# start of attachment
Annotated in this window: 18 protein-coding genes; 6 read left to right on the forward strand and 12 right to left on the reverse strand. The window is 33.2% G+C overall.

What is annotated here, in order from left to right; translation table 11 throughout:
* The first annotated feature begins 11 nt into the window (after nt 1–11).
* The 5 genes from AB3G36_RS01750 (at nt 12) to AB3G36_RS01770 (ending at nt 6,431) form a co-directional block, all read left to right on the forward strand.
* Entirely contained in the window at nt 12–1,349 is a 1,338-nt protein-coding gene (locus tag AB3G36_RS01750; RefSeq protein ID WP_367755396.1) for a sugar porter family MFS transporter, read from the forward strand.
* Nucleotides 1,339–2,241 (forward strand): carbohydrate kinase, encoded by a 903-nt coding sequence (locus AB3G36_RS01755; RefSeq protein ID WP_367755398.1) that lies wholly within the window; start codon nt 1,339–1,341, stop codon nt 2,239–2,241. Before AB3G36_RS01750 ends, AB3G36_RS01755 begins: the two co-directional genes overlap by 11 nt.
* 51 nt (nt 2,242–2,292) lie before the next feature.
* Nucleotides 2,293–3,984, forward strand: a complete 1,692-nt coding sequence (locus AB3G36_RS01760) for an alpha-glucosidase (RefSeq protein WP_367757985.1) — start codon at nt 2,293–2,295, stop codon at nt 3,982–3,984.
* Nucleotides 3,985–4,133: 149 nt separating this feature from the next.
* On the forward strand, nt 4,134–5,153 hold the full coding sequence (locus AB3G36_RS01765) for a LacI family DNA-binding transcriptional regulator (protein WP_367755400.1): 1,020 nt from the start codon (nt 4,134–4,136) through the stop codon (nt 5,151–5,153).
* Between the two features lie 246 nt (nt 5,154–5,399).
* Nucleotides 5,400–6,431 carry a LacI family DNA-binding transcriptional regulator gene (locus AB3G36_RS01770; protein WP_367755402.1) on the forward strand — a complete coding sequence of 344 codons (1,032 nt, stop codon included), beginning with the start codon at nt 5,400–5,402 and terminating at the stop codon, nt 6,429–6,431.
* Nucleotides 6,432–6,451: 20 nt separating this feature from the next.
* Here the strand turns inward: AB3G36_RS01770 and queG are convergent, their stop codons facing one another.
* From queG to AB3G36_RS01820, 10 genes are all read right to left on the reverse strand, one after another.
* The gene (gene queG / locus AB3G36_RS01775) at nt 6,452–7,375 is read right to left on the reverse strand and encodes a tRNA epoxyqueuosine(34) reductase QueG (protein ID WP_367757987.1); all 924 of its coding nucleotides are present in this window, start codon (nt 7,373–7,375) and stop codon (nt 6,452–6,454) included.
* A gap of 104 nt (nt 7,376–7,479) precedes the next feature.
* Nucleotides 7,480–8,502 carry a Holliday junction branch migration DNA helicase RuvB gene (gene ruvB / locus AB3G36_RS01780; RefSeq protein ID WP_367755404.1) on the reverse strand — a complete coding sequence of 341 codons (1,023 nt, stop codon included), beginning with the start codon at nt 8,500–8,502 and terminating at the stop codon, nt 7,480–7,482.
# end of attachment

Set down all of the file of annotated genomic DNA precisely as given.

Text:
Annotated in this window: 18 protein-coding genes; 6 read left to right on the forward strand and 12 right to left on the reverse strand. The window is 33.2% G+C overall.

What is annotated here, in order from left to right; translation table 11 throughout:
* The first annotated feature begins 11 nt into the window (after nt 1–11).
* The 5 genes from AB3G36_RS01750 (at nt 12) to AB3G36_RS01770 (ending at nt 6,431) form a co-directional block, all read left to right on the forward strand.
* Entirely contained in the window at nt 12–1,349 is a 1,338-nt protein-coding gene (locus tag AB3G36_RS01750; RefSeq protein ID WP_367755396.1) for a sugar porter family MFS transporter, read from the forward strand.
* Nucleotides 1,339–2,241 (forward strand): carbohydrate kinase, encoded by a 903-nt coding sequence (locus AB3G36_RS01755; RefSeq protein ID WP_367755398.1) that lies wholly within the window; start codon nt 1,339–1,341, stop codon nt 2,239–2,241. Before AB3G36_RS01750 ends, AB3G36_RS01755 begins: the two co-directional genes overlap by 11 nt.
* 51 nt (nt 2,242–2,292) lie before the next feature.
* Nucleotides 2,293–3,984, forward strand: a complete 1,692-nt coding sequence (locus AB3G36_RS01760) for an alpha-glucosidase (RefSeq protein WP_367757985.1) — start codon at nt 2,293–2,295, stop codon at nt 3,982–3,984.
* Nucleotides 3,985–4,133: 149 nt separating this feature from the next.
* On the forward strand, nt 4,134–5,153 hold the full coding sequence (locus AB3G36_RS01765) for a LacI family DNA-binding transcriptional regulator (protein WP_367755400.1): 1,020 nt from the start codon (nt 4,134–4,136) through the stop codon (nt 5,151–5,153).
* Between the two features lie 246 nt (nt 5,154–5,399).
* Nucleotides 5,400–6,431 carry a LacI family DNA-binding transcriptional regulator gene (locus AB3G36_RS01770; protein WP_367755402.1) on the forward strand — a complete coding sequence of 344 codons (1,032 nt, stop codon included), beginning with the start codon at nt 5,400–5,402 and terminating at the stop codon, nt 6,429–6,431.
* Nucleotides 6,432–6,451: 20 nt separating this feature from the next.
* Here the strand turns inward: AB3G36_RS01770 and queG are convergent, their stop codons facing one another.
* From queG to AB3G36_RS01820, 10 genes are all read right to left on the reverse strand, one after another.
* The gene (gene queG / locus AB3G36_RS01775) at nt 6,452–7,375 is read right to left on the reverse strand and encodes a tRNA epoxyqueuosine(34) reductase QueG (protein ID WP_367757987.1); all 924 of its coding nucleotides are present in this window, start codon (nt 7,373–7,375) and stop codon (nt 6,452–6,454) included.
* A gap of 104 nt (nt 7,376–7,479) precedes the next feature.
* Nucleotides 7,480–8,502 carry a Holliday junction branch migration DNA helicase RuvB gene (gene ruvB / locus AB3G36_RS01780; RefSeq protein ID WP_367755404.1) on the reverse strand — a complete coding sequence of 341 codons (1,023 nt, stop codon included), beginning with the start codon at nt 8,500–8,502 and terminating at the stop codon, nt 7,480–7,482.